Martin Luther King and his fellow civil rights advocates march on Montgomery.
Cover of Ebony Magazine , May 1965

This ability to move around from publication to publication and jump from genre to genre was, to me, what made the "Golden Age" of photo magazines so special. Vogue, a staunch fashion magazine, was unafraid of publishing harrowing documentary photos when the cultural climate called for it. Fashion photos were just as prevalent in Life as photo essays. Editors wanted photographers for their style, not because they exclusively did portraits or photo essays. They allowed each other to try new things and trusted that something great would develop from it. I fear that differs from today's culture, which is highly driven by developing a "brand" rather than developing a style. Client's look for a photographer who will do exactly what they see on social media, whether or not it matches the photographer's personal style. They are looking for the "Wedding" brand or the "Travel" brand replicated time and time again on social media.

That interchange of genre, style, ideas, and techniques is what made a photo magazine so beat. It was the whole reason photo magazines began - as a way for photographers to connect with each other on these things when they weren't welcome. Photo mags opened up a door for intercultural viewing and collaboration: in doing so we were given a "Golden Age" of photography innovation and prominence here in the US. With the advent of the internet and social media, photo magazines are a shadow of their former selves. However, I feel that their lessons and ideals can still be utilized today. Using social media and the internet as a place that celebrates our stylistic differences could become just as powerful as the photo magazine in its prime. Check back in on the 28th for my in-depth look at Camera Work, an early American photographic journal that paved the way for photo mags to come.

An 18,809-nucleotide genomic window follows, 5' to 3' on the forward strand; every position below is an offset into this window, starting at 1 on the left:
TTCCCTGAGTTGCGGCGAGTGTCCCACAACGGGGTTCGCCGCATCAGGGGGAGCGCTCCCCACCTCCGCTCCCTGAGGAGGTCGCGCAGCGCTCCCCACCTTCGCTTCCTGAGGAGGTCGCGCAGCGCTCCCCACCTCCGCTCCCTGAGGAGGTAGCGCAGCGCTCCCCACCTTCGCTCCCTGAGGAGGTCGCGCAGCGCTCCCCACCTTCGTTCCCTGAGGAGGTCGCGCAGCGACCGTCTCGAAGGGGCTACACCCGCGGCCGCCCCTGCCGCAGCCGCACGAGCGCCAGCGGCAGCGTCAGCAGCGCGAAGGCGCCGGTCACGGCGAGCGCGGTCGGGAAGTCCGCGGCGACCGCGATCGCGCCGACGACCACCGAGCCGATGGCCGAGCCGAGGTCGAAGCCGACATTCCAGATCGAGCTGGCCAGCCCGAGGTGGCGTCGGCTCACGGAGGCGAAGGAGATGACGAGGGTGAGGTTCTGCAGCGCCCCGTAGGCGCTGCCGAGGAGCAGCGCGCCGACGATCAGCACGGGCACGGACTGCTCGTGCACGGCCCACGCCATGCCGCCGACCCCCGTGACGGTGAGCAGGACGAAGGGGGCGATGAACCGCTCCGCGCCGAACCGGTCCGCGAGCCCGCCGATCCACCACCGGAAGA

- Ashley Anderson



Cole, Emily. “View of Photography Magazines and Cross-Cultural Encounters in Postwar Japan, 1945-1955: Mutual Images Journal.” View of Photography Magazines and Cross-Cultural Encounters in Postwar Japan, 1945-1955 | Mutual Images Journal,

Collins, Ross. “ A Brief History of Photography and Photojournalism .” History of Photography and Photojournalism.,

“Gordon Parks.” Gordon Parks Foundation,

Inforefuge. “The Emergence of Photojournalism and Its Effect on Society.” InfoRefuge, 12 Nov. 2007,

KLEIN, MASON. Modern Look: Photography and the American Magazine. YALE UNIVERSITY PRESS, 2020.

“Listing of Historic Photography Magazines with Links to Scanned Issues.” Shadows and Light, 21 Feb. 2021,

“Photojournalism.” Encyclopædia Britannica, Encyclopædia Britannica, Inc.,